Injuries, nicknames that aren’t, resurgent veterans, up-and-comers breaking through and two worthy champions – Australian Open 2014 had it all.By Darren Saligari | Sunday, 26 January, 2014
To win a Grand Slam tournament, you need everything going right for you. And for 127 men and 127 women, unfortunately not everything happened the way they wished.
Not only do you have to overcome seven opponents, but at Australian Open 2014 there were other significant mountains to climb – blazing heat, injuries, heartbreak and even being called the wrong nickname proved to be a mountain too high for some.
“It's not my nickname, some idiot put it on Wikipedia," stormed Marinko Matosevic in his post-match press conference. Matosevic was referring to the crowd calling out "Mad Dog", which he said distracted him during his first-round loss to Kei Nishikori in a five-set heartbreaker.
Sadly, Marinko wasn't the only player who experienced some form of identity crisis during the fortnight.
Victoria Azarenka was called "Vicki" instead of her preferred Vika, Tomas Berdych was told he looked like an Argentinean footballer, to which he replied "But I'm not. I'm still tennis player, and I'm happy for that." And Grigor Dimitrov, who has had to put up with the unwelcome nickname "Baby Fed", confirmed once and for all what his name is: “We have debated that for quite some time and we have said it loud and clear that my name is Grigor.” Dimitrov, however, managed to put it behind him on his way to his first Grand Slam quarterfinal.
Speaking of identification issues, Sabine Lisicki seemed to be confused about who she lost to in the second round.
"Got beaten by the heat today. Very unfortunate but that's life. Thx so so much for your support out there!!" she tweeted. To set the record straight, it was Monica Niculescu, not the sun, who moved through to the third round.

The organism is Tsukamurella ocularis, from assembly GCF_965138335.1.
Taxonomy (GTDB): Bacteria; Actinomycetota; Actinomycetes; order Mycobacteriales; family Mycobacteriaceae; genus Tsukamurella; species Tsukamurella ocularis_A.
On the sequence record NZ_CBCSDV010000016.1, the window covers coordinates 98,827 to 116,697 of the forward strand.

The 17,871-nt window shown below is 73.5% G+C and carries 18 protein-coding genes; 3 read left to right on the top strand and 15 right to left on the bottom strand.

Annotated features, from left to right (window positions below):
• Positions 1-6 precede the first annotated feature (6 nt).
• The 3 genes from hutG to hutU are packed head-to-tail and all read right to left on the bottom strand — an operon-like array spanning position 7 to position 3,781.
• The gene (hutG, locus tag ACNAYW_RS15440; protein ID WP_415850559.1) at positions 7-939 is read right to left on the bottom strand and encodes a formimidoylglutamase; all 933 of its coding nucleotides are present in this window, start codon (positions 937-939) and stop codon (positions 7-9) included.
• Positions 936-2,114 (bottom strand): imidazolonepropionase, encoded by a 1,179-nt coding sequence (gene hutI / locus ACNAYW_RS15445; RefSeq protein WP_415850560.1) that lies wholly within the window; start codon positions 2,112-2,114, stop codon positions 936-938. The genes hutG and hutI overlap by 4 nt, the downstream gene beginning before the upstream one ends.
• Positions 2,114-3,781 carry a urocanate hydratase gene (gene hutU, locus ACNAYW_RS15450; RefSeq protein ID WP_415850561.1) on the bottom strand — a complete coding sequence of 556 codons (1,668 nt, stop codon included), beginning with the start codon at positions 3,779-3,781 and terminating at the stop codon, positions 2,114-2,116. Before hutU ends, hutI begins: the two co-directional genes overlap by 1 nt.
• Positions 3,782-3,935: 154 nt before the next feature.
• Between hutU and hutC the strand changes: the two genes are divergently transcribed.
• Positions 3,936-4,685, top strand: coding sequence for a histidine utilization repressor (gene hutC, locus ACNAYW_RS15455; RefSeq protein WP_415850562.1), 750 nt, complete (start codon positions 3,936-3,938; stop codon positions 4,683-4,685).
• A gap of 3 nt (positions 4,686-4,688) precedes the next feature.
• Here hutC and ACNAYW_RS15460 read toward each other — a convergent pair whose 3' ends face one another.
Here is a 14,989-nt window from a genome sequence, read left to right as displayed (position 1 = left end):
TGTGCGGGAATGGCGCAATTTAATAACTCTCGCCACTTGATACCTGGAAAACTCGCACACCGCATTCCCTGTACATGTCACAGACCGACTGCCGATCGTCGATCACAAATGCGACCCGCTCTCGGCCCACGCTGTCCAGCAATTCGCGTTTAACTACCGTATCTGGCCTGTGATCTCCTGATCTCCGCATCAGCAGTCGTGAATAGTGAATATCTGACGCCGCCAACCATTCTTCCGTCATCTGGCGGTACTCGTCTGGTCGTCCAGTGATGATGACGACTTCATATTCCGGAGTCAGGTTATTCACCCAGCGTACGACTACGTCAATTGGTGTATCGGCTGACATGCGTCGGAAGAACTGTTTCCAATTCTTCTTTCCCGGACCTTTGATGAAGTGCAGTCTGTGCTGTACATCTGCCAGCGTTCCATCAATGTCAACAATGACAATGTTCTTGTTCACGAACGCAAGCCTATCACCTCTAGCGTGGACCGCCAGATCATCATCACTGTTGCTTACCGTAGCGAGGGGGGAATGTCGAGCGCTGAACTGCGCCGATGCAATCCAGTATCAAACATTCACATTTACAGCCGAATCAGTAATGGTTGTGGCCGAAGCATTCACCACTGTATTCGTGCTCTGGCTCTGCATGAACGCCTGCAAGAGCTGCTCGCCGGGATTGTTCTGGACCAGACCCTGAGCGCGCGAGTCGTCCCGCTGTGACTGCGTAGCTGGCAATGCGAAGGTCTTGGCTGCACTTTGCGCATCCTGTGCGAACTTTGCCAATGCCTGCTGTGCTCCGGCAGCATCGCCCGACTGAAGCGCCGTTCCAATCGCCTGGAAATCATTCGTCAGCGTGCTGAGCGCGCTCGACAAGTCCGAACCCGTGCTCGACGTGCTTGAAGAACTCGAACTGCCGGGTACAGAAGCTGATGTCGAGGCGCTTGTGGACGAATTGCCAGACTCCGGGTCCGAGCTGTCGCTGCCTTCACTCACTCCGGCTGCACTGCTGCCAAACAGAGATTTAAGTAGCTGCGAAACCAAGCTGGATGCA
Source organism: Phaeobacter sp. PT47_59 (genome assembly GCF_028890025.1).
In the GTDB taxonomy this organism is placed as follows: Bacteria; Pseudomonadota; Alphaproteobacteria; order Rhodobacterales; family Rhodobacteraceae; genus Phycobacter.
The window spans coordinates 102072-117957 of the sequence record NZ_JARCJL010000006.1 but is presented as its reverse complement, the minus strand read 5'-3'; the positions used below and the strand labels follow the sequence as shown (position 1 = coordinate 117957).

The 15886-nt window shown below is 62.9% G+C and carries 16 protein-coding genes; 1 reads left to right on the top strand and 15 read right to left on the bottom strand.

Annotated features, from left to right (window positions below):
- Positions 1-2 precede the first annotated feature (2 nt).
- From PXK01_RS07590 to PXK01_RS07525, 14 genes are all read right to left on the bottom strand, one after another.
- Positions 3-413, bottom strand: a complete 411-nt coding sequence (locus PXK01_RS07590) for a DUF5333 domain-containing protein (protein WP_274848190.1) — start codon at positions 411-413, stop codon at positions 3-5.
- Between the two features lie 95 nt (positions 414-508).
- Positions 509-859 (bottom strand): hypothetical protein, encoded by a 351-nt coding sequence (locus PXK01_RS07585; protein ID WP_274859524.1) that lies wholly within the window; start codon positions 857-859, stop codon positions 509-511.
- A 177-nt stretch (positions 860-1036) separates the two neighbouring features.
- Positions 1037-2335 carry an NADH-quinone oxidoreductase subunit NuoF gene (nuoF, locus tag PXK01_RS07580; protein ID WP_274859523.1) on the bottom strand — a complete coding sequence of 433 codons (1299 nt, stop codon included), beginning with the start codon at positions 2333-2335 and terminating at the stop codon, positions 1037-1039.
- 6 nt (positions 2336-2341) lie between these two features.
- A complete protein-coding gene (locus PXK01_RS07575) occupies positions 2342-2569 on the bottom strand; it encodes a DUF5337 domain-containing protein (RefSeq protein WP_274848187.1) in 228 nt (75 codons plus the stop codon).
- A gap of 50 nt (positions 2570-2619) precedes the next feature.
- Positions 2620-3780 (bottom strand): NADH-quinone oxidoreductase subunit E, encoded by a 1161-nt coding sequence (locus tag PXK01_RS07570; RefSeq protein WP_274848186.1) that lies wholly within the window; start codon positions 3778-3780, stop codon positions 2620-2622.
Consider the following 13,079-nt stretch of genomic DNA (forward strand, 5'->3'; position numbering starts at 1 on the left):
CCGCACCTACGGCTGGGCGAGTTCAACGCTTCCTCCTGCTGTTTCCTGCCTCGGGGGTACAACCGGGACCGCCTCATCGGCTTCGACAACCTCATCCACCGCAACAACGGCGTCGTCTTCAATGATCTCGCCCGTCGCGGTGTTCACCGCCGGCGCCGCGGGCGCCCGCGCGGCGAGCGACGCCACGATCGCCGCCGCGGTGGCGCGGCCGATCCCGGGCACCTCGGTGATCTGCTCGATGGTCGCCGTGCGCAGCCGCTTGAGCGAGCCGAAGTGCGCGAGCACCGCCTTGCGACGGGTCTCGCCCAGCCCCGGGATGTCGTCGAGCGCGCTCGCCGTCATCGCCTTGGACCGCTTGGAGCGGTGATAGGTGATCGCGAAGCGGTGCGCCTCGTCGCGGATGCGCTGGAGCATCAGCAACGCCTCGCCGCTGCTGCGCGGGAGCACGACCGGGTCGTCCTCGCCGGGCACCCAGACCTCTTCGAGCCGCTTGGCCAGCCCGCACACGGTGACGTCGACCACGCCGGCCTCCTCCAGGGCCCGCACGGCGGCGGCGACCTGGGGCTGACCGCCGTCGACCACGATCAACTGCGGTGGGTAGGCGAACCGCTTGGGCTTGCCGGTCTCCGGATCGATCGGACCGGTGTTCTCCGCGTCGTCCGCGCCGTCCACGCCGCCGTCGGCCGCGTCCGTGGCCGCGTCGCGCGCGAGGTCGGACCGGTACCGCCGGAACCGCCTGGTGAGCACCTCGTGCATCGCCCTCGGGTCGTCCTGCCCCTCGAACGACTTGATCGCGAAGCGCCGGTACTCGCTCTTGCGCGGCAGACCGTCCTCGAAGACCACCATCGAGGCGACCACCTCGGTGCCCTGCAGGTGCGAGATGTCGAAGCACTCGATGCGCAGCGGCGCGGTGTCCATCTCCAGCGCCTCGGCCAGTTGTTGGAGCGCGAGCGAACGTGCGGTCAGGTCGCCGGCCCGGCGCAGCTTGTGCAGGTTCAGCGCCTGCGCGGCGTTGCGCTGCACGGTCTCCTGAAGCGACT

The German was just one of a string of highly-ranked players who found themselves on an early flight home.
Serena Williams, Novak Djokovic, Maria Sharapova, Caroline Wozniacki, Jerzy Janowicz and Petra Kvitova were just some of the big names to fall.
Arguably Serena's demise was the least expected. The five-time champion seemed subdued in press all week, and it wasn't until her coach Patrick Mouratoglou let it slip that she had been experiencing problems with her back that it became clear why the 17-time Grand Slam champ didn't have her usual spring in her step.
"So he's the one that's snitching?" exclaimed Williams when questioned about her back. Up until that point Williams had not mentioned the issue and was keen to keep it under wraps; her coach, on the other hand ...
Both defending champions Djokovic and Azarenka failed to defend their 2013 crowns, each bowing out in the quarterfinals.
It wasn't the result that the two world No.2s wanted, but for Simona Halep and Ana Ivanovic, making it to the quarterfinals was a big step but for different reasons.